No business owner plans to fail, but plenty fail to plan. It is an old adage, but never truer than today. We are coming out of the global financial crisis and retail confidence has been rocky and won’t really show signs of recovery for six months. The remainder of the economy, however, is starting to look brighter.
Business Development Company Director, John Downes, believes that with the turbulence, and a spot of blue sky, we need to be carefully planning our way through the next 24 months to ensure we don’t go too hard too early and miss the next wave of growth.
“There is much uncertainty as to what’s going to happen with the Australian dollar, unemployment, consumer demand, interest rates and venture capital,” says Downes – who runs BDC’s small to medium enterprise strategy business.
‘It’s also very difficult to understand what’s happening with consumer confidence and business confidence, which is driving buying decisions and which, in some cases, is quiete delayed.
Still, the only way to remain in business in this climate is to plan. Scenario planning and stress testing become more important than ever before.
Building the plan
Downes recommends his clients and all franchisees develop a three-way forecast of monthly profit & loss, cash flow and an annual balance sheet. Business owners should run a series of forecasts for the next two years. A business-as-usual scenario, for example, might have flat growth. He then advises clients to impose other possible scenarios on their business plan, like:
- a 10 per cent drop in revenue
- a 20 per cent increase in input costs as a result of a stronger Australian dollar
- a tightening of credit terms by suppliers and a lengthening of debtor days by customers
‘This allows the business decision maker to look at his business under a range of scenarios, none of which can be guaranteed to happen.’ Downes say. ‘But through testing these different scenarios, we can actually identify the trigger points in the monthly reporting as we go through the year.’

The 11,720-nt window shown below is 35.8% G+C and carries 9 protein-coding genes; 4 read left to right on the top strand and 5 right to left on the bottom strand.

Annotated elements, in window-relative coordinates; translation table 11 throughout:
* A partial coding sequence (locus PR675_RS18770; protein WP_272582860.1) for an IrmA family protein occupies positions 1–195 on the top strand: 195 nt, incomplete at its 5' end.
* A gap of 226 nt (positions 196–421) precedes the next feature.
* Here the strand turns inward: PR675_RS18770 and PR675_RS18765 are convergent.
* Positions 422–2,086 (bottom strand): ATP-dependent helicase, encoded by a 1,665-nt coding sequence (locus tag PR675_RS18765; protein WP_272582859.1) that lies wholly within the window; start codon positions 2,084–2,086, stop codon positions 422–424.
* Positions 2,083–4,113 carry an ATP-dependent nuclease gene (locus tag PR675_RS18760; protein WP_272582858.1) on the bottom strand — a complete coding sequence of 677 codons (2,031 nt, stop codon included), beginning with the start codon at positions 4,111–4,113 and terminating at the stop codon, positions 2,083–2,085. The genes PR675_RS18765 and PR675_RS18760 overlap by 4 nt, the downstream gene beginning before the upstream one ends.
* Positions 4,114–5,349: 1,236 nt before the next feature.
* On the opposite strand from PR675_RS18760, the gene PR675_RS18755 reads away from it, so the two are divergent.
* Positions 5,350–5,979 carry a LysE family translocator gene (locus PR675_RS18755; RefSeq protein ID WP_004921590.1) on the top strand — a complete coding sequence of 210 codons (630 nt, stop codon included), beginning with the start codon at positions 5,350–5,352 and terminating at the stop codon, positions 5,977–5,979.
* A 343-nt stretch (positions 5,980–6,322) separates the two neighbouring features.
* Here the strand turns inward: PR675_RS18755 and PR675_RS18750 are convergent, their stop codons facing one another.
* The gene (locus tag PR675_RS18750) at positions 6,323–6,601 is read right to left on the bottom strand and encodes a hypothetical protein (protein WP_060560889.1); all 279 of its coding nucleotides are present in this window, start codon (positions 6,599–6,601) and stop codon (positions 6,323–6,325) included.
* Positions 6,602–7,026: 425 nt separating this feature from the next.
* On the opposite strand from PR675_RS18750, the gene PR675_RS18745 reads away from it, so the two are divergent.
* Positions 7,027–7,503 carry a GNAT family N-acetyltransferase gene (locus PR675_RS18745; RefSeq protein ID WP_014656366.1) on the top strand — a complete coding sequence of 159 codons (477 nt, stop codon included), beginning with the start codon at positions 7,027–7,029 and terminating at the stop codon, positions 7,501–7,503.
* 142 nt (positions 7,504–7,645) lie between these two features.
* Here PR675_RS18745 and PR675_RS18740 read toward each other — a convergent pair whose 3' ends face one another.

Downes says this allows the franchise business to develop and implement an ‘agility plan’ to mitigate those forces.
If the forecase is for a 10 per cent reduction, we may have in place a set of decisions already modelled; so if we have two or three consecutive months of declining revenue, we have to drive for a harder sales program. However, if we feel that’s not delivering, we may have to look at some significant cost reduction activiities.
Monitor your cash flow
Cash flow is the critical indicator to watch here. It determines your ability to pay for staff, stock and rent. Only some of these are variable costs and each has its different level of tolerance for delays in payment. Even if the business is growing, we need to know what the cash flow implications of growth are so we do not grow our way into bankruptcy.
‘I had a franchisee last year who, despite fabulous sales growth, was being caught out by having his debtor and creditor trading terms being totally mismatched, so for every dollar of new sales, he was closer and closer to financial collapse. A simple realignment of the terms made a huge difference, but it was only by looking at the cash flow budgets and the business plan that we would foresee this and avert a crisis,’ said Downes.